Five characteristics define the Army as a Profession. These characteristics are honorable service, stewardship of the profession, military expertise, esprit de corps, and trust. According to ADRP 1-0, as a military profession, our relationship with the American people is built on a foundation of trust continuously reinforced by the other four characteristics. Mission accomplishment, reputation, and survivability of the Army are all reliant on trust. Therefore, I believe that trust is the most important characteristic and is the bedrock of the Army’s relationship with the American people.
Of more than 850 studies that have examined the relationship between religious involvement and various aspects of mental health, “more than two-thirds have found that people adapt to stress better if they’re religious” (Creagan, 2001, p. 77). Psychologists Dr. Kenneth Pargament recognizes that “Religious coping can play a number of valuable roles in the lives of people. It can help people hold on to a sense of meaning in the face of events that may seem to make little sense at all. It can instill a sense of connection to something greater than oneself in the midst of situations that tend to separate us from each other. It can support and strengthen us when we are feeling at our weakest. And it can help us transform our most fundamental values and visions in life when old sources of significance are lost or no longer viable. Part of the power of religious coping lies in the fact that it can help meet the diverse needs of people facing very different problems in very different environments” (Anderson, 2003, p. 221). Studies have found that patients with religious-based coping strategies are less likely to have depression (Duke Medical Center), lower distress after transplant surgery (University of Minnesota), and lower blood pressure (Dr. Andrew Sherwood and colleagues) (Anderson, 2003, p. 222). Again, another study concluded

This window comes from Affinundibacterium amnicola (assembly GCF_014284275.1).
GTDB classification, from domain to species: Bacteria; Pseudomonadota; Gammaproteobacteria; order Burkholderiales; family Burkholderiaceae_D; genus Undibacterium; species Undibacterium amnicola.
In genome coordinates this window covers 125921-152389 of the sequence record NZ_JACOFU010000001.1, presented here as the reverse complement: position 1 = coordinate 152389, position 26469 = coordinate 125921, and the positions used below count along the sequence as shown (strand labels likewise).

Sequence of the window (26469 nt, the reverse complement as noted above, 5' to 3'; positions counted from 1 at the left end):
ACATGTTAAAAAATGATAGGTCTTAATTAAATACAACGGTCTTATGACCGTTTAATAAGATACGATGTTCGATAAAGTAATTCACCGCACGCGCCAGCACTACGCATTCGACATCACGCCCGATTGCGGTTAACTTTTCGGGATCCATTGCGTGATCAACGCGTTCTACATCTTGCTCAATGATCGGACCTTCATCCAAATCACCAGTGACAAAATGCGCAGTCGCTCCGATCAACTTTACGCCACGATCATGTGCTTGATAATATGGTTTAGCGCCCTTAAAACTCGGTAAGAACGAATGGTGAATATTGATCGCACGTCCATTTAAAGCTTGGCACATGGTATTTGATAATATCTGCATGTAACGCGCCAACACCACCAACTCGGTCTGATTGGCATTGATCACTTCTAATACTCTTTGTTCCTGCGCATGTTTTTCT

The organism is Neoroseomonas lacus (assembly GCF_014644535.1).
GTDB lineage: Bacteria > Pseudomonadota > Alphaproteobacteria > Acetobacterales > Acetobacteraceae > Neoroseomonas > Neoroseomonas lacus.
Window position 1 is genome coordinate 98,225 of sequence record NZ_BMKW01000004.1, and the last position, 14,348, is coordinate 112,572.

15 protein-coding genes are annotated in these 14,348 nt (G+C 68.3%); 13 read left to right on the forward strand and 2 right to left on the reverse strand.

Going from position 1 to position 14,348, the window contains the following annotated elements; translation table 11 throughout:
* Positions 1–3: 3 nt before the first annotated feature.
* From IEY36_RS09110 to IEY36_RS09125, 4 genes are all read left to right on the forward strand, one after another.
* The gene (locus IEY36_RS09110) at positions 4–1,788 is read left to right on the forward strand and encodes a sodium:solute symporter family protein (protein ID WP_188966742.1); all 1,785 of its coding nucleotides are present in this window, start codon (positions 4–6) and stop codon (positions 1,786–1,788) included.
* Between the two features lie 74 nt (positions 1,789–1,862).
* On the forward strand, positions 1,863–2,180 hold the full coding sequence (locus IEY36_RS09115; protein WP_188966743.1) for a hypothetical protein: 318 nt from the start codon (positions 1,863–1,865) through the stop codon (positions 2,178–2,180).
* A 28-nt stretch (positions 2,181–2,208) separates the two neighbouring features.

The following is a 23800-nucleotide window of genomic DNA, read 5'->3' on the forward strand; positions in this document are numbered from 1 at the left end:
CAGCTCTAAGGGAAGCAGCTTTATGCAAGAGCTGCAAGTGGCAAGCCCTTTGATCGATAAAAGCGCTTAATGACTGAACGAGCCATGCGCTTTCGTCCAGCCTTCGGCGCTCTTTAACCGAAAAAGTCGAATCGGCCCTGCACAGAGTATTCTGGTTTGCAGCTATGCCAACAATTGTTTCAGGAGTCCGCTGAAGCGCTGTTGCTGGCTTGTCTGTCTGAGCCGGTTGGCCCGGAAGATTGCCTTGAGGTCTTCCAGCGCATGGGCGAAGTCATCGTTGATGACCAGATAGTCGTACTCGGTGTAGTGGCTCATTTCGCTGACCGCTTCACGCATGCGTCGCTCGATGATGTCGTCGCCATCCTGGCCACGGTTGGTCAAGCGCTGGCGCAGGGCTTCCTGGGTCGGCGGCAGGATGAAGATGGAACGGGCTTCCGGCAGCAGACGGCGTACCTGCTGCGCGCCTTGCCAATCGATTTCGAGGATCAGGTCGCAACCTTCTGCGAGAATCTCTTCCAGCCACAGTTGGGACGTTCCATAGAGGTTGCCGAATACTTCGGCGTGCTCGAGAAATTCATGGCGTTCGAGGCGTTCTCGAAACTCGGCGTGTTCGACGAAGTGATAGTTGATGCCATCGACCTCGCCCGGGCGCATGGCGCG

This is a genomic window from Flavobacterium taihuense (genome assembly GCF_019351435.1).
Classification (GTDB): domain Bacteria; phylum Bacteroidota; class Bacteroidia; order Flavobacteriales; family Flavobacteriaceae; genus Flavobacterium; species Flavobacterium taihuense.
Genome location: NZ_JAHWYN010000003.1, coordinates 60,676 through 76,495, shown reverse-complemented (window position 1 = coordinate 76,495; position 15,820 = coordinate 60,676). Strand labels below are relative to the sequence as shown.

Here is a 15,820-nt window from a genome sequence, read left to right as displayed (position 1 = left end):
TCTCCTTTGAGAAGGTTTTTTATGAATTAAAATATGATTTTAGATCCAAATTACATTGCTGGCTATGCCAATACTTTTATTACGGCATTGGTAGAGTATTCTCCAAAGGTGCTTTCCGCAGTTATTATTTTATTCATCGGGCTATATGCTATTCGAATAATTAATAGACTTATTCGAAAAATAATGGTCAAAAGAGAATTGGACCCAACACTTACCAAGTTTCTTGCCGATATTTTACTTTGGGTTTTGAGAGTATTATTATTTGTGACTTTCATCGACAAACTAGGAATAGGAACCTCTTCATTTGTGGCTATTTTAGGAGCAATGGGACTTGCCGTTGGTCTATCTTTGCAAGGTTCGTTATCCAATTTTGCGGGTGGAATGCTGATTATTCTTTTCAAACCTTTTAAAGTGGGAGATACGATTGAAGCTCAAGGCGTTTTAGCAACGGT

I am very shocked when I listen to the lecture about the military suicide. This lecture focuses on the horrible situation about the military suicide. A big part of the soldiers does not die in the war, but in the peaceful military. People in the USA do not care about